1.2 Following instructions

An algorithm is a sequence of instructions which, if followed correctly, allows anyone to solve a problem.

The mathematics problems studied in school tend to be those for which previous generations of mathematicians have already worked out the appropriate sequences of instructions. For example, consider this algorithm for finding the median of a set of numbers.

Find the median Example 12, 2, 3, 8, 2, 4
Step 1 Arrange the numbers in ascending order. 2  2  3  4  8  12
Step 2 Delete the end numbers. 2  3  4  8
Step 3 Repeat Step 2 until only one or two numbers remain. 3  4
Step 4 The median is the number that remains, or the average of the two numbers that remain. 3.5

It is especially important to think of mathematical procedures as sequences of precise instructions when you are programming a computer to solve a problem. Computer programs are algorithms written in a language which a computer can interpret.

Other types of everyday algorithm include cookery recipes, explanations on how to set up video recorders, and assembly instructions for flat-pack furniture. The following paragraph, from some instructions recently followed by the author, illustrates some of the advantages and disadvantages of algorithmic methods.

From Bag 46 take one 3/8′′ × 2 1/2′′ Hex Head Bolt and one 3/8′′ Nyloc Nut. Insert the bolt through the bottom hole of the bracket on part 1050 and through the hole in part 1241. Attach the Nyloc Nut finger tight.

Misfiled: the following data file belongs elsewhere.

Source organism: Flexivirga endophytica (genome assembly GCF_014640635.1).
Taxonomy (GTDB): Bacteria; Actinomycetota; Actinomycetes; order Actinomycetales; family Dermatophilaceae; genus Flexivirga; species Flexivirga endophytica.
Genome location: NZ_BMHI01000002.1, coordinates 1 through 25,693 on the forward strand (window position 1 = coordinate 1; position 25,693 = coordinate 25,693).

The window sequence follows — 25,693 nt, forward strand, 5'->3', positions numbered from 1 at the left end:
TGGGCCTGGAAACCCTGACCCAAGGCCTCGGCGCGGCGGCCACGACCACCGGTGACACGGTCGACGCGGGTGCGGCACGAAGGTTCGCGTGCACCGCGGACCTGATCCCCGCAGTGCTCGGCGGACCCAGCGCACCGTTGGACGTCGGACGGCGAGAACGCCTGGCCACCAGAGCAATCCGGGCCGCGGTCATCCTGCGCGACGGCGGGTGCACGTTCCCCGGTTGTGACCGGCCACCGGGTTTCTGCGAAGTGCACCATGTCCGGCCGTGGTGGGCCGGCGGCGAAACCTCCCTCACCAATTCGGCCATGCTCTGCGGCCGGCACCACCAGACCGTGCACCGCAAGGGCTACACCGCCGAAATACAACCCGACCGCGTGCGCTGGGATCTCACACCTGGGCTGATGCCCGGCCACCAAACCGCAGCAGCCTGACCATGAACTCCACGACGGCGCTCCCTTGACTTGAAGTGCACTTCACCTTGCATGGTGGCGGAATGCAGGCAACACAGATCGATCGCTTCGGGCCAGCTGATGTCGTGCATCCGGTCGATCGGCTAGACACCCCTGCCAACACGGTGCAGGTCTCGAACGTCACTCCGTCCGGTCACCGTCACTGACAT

Providing the instructions are sufficiently precise, you can carefully work through an algorithm such as this one without needing to fully understand how everything fits together. Similarly, you can follow mathematical algorithms by rote, without understanding the process.

However, if you do understand a process then you can adapt the basic algorithm to special features of the problem, and thereby solve the problem more efficiently. Just as the author eventually stopped needing detailed instructions on how to attach parts together with appropriate-sized nuts and bolts, so you would not need to follow the algorithm slavishly if asked to find the median of ⃞.

An algorithm is a finite sequence of instructions for solving a problem. It enables a person or a computer to solve the problem without needing to understand the whole process.

You might wonder why the word ‘finite’ is necessary. The reason is that there are processes which are essentially infinite, like finding the sum of a series such as